Henry Morton Stanley (1841-1904) began his career as a journalist working for The New York Herald, and this book dates from this early stage of Stanley's career. It chronicles the campaigns of two heroes of British Imperial history, Sir Garnet Wolseley and Lord Napier, whom Stanley accompanied as a war correpondent in east and west Africa. The two campaigns were similar, although carried out in very different terrain. The campaign in Abyssinia was conducted against the deranged Emperor Theodore, who was holding foreign hostages in his mountain stronghold at Magdala. The expedition was a success, the fortress was stormed and Theodore committed suicide. The Coomassie campaign was carried out in the sweltering jungles of the Ashanti tribe (now Ghana and Sierra Leone). Led by Wolseley, the expedition battled disease and natural disasters, as well as the Ashanti, before Coomassie also fell and was razed to the ground.
Coomassie and Magdala is a fascinating account of two celebrated British Imperial adventures, and of Stanley's own extraordinary experiences as a pioneering war correspondent during the Magdala campaign and the Third Ashanti war. The Third Anglo-Ashanti War, also known as the "First Ashanti Expedition", lasted from 1873 to 1874. General Sir Garnet Wolseley led 2,500 British troops and several thousand West Indian and African troops against the Ashanti, and he subsequently became a household name in Britain. The Battle of Amoaful was fought on 31 January 1874. A road was cut to the village and the Black Watch led the way, forming square in the clearing with the Rifle Brigade, whilst flanking columns moved around the village. With the pipes playing 'The Campbells Are Coming' the Black Watch charged with fixed bayonets and the shocked Ashantis fled. The flank columns were slow moving in the jungle and the Ashantis moved around them, in their normal horseshoe formation and attacked the camp 2 miles to the rear, where the Royal Engineers defended themselves until relieved by the Rifle Brigade. Although there was another small battle two days later, the Battle of Ordashu, the action had been decisive and the route to Kumasi was open. The capital, Kumasi, was abandoned by the Ashanti on 4 February and was briefly occupied by the British. They demolished the royal palace with explosives, leaving Kumasi a heap of smouldering ruins.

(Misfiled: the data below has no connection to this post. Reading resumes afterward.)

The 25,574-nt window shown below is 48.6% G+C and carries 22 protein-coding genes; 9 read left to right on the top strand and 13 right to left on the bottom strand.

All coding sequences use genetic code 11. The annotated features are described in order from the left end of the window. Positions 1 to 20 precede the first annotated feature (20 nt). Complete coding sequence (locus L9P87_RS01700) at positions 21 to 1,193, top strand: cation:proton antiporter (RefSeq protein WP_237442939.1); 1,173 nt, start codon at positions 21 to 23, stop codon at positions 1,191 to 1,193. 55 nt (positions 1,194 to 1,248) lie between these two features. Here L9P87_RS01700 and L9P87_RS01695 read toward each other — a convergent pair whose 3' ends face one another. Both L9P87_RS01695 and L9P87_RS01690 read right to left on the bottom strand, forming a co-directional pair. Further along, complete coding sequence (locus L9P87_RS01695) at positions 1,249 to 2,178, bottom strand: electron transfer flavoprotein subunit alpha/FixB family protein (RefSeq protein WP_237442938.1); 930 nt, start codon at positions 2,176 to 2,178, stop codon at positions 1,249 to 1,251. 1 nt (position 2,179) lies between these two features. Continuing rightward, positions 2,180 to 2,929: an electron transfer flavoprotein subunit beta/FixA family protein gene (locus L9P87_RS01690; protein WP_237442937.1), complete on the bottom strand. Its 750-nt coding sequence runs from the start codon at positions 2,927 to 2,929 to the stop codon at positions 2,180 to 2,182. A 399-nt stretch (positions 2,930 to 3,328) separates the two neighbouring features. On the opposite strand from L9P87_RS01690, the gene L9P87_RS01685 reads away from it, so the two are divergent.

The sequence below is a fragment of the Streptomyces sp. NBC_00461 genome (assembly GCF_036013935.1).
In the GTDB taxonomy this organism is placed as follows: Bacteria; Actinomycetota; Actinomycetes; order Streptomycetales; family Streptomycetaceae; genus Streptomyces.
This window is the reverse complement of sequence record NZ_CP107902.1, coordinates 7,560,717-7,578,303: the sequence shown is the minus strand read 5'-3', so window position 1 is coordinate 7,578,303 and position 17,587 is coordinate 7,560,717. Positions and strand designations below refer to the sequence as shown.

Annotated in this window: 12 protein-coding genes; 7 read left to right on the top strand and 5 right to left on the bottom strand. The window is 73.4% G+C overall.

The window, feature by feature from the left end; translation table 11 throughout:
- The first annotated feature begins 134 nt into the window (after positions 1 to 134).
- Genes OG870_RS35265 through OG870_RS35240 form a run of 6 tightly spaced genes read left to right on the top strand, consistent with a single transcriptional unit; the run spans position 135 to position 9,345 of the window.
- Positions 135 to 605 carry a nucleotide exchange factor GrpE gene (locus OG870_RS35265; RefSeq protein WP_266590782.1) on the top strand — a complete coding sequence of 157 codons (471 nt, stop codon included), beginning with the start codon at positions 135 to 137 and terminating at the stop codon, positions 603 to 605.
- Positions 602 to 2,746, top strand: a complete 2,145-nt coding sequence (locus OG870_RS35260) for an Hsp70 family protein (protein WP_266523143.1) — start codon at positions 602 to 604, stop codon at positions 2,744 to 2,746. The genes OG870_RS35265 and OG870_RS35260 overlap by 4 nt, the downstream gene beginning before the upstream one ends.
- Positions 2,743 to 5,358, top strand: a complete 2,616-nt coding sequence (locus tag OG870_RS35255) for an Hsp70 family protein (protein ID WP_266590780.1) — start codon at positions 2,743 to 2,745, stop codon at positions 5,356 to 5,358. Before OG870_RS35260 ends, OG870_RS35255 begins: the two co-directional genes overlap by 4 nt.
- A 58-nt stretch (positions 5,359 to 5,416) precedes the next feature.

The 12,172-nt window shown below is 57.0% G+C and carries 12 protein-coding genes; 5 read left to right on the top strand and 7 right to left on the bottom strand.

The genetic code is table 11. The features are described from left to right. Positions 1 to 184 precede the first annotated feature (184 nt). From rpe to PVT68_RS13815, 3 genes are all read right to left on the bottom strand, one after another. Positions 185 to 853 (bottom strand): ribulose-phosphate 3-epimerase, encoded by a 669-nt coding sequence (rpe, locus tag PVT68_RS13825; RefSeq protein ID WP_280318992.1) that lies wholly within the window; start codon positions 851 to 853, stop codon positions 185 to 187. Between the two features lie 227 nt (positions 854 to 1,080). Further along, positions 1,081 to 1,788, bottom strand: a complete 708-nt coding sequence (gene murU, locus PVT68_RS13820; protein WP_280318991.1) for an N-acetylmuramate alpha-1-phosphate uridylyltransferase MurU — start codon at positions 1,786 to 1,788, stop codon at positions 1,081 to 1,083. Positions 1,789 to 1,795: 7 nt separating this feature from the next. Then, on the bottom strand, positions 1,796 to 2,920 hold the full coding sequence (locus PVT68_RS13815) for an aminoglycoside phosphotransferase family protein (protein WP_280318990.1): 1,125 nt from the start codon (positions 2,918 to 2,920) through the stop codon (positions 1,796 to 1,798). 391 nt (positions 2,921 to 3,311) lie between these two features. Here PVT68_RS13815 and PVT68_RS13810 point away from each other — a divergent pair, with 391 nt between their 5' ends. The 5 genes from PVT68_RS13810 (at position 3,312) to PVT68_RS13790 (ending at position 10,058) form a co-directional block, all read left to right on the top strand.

In good condition. The boards are in good condition, with signs of wear and age and some wear at the corners. The book has been professionally rebound with the original spine laid down onto the new one, and the endpapers have been renewed. The hinges and binding are in excellent condition, the text block is tight and secure. The text, maps and illustrations are in good condition, with some small ink library stamps on the corners of several pages, the maps, and the plates. There are numerous full page and smaller illustrations throughout the text.
Published: 1874 (2nd Edition) Original illustrated Green boards with gilt titling and portraits Illustrated with 27 plates and drawings by Melton Prior, and two large folding maps Pages: 510 (plus publisher’s catalogue at rear) Dimensions: 160mm x 230mm
For further information on H. M. Stanley see Tim Jeal's excellent biography Stanley—The Impossible Life of Africa's Greatest Explorer (Faber 2007).